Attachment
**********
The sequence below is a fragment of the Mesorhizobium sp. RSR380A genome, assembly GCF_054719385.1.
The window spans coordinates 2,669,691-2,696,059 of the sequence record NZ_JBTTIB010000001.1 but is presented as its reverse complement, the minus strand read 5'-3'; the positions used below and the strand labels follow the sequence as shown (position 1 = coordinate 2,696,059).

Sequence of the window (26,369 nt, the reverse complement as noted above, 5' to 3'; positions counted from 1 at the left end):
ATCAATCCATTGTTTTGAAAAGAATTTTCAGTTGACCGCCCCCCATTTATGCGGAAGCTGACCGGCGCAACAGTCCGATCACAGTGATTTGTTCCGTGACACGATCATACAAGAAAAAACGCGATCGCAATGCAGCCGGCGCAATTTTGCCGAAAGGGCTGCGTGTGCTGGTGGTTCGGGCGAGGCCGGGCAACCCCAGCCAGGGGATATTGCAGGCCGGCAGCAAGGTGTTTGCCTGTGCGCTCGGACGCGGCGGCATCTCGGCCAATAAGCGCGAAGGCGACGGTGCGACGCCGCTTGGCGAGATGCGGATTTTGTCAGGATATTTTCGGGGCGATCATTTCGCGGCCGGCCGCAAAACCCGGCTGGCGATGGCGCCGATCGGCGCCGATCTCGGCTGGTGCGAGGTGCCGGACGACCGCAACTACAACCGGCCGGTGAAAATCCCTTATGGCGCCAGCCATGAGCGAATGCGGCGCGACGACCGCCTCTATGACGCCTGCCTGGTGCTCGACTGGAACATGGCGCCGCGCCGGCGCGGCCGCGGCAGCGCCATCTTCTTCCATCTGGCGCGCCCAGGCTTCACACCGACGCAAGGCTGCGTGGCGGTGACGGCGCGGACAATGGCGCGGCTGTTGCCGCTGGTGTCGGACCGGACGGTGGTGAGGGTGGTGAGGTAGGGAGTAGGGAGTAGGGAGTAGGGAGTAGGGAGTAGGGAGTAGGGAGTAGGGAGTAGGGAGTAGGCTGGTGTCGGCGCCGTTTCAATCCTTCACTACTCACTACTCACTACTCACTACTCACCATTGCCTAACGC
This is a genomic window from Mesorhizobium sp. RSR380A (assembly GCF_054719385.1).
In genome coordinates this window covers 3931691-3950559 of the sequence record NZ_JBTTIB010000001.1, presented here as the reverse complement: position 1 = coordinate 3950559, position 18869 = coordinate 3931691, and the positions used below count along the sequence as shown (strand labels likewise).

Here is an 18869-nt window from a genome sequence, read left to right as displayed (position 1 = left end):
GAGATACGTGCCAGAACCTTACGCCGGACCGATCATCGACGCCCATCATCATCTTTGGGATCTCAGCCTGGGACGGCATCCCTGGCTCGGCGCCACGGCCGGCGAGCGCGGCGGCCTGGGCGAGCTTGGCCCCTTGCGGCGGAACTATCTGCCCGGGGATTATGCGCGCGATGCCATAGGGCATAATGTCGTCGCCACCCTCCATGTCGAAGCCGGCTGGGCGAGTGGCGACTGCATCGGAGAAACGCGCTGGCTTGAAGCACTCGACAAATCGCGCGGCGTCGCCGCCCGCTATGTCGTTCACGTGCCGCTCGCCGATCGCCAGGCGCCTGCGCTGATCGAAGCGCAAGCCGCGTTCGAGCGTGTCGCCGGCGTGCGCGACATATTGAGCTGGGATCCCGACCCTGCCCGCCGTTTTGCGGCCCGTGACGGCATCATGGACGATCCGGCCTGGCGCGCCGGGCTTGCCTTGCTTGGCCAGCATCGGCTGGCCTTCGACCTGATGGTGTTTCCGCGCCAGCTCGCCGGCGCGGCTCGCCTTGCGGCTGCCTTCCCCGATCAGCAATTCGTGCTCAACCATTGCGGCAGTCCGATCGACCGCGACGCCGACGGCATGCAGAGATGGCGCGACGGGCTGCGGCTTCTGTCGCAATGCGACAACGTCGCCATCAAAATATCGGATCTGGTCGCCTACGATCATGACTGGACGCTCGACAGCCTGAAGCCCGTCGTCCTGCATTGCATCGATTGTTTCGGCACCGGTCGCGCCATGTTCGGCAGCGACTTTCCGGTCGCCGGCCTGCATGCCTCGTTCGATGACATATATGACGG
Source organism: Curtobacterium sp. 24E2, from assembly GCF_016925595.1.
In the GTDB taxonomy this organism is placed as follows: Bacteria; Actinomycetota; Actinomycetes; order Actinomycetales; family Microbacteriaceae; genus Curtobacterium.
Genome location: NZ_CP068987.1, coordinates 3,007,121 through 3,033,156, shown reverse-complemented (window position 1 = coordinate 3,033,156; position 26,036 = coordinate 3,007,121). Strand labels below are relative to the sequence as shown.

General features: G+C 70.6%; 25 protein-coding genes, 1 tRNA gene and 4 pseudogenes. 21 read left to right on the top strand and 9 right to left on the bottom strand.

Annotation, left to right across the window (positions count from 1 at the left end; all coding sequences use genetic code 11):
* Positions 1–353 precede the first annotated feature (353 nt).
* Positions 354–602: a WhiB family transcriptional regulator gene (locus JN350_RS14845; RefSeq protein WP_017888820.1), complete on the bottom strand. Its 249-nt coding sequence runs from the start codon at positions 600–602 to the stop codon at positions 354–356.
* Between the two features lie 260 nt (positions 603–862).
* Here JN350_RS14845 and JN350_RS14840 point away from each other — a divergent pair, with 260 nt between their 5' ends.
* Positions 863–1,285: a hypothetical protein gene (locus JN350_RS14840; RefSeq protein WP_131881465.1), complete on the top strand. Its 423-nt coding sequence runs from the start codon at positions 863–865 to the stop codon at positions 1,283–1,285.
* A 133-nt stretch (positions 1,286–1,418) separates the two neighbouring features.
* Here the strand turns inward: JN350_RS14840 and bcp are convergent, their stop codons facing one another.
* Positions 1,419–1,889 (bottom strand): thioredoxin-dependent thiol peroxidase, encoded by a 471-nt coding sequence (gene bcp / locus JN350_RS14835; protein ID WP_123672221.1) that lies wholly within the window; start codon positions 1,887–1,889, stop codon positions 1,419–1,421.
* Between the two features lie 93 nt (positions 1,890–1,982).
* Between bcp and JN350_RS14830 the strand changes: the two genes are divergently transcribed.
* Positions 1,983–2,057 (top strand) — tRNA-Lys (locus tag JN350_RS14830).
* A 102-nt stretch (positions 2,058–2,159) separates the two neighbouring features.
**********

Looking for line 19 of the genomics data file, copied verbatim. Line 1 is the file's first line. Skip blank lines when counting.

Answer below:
* A 133-nt stretch (positions 1,286–1,418) separates the two neighbouring features.